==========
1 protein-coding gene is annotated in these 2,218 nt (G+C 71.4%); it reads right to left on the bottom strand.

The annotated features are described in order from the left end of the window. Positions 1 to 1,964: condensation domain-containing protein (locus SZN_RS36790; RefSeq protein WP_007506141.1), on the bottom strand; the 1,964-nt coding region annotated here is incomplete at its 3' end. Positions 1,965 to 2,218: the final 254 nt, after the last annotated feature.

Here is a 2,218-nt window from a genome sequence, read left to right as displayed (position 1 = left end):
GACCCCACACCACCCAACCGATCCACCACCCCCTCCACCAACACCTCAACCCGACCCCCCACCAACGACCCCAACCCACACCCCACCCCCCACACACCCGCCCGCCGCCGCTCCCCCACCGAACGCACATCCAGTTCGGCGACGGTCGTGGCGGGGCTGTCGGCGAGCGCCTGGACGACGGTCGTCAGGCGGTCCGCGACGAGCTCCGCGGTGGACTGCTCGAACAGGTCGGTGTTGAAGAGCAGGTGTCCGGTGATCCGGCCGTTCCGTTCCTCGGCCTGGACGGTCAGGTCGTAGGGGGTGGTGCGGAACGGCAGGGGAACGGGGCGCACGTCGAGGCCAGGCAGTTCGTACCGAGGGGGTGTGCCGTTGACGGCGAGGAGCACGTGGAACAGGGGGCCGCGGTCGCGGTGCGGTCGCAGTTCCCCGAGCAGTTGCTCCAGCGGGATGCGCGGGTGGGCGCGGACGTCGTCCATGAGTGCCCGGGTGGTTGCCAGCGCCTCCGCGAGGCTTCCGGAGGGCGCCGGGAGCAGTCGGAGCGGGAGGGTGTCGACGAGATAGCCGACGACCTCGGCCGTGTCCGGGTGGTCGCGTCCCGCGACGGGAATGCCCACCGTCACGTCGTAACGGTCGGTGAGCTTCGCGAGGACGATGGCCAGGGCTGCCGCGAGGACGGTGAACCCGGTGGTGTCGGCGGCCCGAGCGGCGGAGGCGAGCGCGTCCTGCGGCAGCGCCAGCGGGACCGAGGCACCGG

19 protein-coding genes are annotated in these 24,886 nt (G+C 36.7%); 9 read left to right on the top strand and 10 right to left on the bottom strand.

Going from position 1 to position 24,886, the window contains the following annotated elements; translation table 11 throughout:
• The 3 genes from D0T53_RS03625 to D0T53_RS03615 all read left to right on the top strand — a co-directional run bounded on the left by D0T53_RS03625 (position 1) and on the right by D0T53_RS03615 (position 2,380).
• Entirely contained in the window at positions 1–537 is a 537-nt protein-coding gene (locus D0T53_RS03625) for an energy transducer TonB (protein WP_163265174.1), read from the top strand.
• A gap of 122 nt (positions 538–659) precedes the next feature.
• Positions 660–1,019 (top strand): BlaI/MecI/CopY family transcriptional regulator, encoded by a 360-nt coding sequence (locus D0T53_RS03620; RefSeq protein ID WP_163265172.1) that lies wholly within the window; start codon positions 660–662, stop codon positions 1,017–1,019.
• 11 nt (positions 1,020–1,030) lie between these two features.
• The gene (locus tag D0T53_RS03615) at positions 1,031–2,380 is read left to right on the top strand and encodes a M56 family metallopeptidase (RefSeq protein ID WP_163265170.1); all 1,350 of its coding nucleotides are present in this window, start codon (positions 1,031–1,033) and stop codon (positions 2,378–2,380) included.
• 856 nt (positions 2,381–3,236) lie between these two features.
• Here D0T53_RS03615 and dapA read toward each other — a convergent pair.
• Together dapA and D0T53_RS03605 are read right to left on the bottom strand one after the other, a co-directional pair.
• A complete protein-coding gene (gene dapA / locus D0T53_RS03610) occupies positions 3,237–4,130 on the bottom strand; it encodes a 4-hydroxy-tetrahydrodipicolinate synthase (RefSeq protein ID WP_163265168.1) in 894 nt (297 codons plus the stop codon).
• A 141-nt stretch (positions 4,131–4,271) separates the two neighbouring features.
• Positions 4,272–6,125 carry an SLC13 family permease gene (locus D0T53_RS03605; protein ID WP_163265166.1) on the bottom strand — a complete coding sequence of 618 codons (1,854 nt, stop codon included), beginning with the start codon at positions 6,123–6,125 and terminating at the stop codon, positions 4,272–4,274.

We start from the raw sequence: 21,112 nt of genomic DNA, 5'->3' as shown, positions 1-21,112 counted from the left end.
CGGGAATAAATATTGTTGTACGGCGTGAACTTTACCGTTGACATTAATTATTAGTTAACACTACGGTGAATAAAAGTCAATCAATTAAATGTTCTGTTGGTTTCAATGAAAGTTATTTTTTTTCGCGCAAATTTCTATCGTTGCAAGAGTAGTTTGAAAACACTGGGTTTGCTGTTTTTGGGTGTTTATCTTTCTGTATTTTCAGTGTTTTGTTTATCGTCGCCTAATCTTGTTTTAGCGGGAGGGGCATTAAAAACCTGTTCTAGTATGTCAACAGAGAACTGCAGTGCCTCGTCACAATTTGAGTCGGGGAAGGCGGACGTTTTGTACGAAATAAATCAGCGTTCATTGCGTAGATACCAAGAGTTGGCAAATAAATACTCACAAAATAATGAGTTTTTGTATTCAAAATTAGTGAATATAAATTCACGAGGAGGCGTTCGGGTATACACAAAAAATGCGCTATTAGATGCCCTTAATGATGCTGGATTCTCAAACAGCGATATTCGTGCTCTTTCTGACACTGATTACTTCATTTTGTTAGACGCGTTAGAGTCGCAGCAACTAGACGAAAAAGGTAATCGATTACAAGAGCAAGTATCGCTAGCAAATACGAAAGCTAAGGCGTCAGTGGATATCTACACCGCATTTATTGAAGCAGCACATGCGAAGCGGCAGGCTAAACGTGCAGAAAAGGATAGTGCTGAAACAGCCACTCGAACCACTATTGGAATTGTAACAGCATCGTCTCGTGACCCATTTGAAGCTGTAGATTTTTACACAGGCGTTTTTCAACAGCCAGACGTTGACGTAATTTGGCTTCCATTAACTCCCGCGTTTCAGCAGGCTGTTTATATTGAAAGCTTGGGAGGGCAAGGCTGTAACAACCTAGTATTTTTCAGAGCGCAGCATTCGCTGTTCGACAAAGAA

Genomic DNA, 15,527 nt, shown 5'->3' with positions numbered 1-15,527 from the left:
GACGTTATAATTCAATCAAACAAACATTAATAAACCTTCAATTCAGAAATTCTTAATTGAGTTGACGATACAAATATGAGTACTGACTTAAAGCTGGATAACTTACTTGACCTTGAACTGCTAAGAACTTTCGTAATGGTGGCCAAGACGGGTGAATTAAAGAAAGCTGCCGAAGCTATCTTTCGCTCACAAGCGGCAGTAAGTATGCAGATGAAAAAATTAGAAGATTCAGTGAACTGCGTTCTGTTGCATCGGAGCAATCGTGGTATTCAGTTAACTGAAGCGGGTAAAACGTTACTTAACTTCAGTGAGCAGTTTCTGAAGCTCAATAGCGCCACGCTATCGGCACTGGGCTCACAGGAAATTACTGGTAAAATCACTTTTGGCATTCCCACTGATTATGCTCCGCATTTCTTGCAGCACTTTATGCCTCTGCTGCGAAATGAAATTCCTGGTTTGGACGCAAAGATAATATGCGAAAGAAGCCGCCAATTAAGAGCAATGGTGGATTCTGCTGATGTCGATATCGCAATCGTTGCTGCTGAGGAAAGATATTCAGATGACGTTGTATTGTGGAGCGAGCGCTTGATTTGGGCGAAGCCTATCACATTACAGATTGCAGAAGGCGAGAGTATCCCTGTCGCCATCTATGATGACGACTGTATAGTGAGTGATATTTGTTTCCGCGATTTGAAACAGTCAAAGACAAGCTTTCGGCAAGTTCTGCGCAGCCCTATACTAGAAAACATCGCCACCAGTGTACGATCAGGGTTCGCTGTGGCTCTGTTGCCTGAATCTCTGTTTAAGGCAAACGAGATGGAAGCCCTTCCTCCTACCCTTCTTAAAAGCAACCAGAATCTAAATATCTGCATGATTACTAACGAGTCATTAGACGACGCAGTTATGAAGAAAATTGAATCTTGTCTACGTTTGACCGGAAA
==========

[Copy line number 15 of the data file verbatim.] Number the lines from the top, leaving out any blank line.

• Together dapA and D0T53_RS03605 are read right to left on the bottom strand one after the other, a co-directional pair.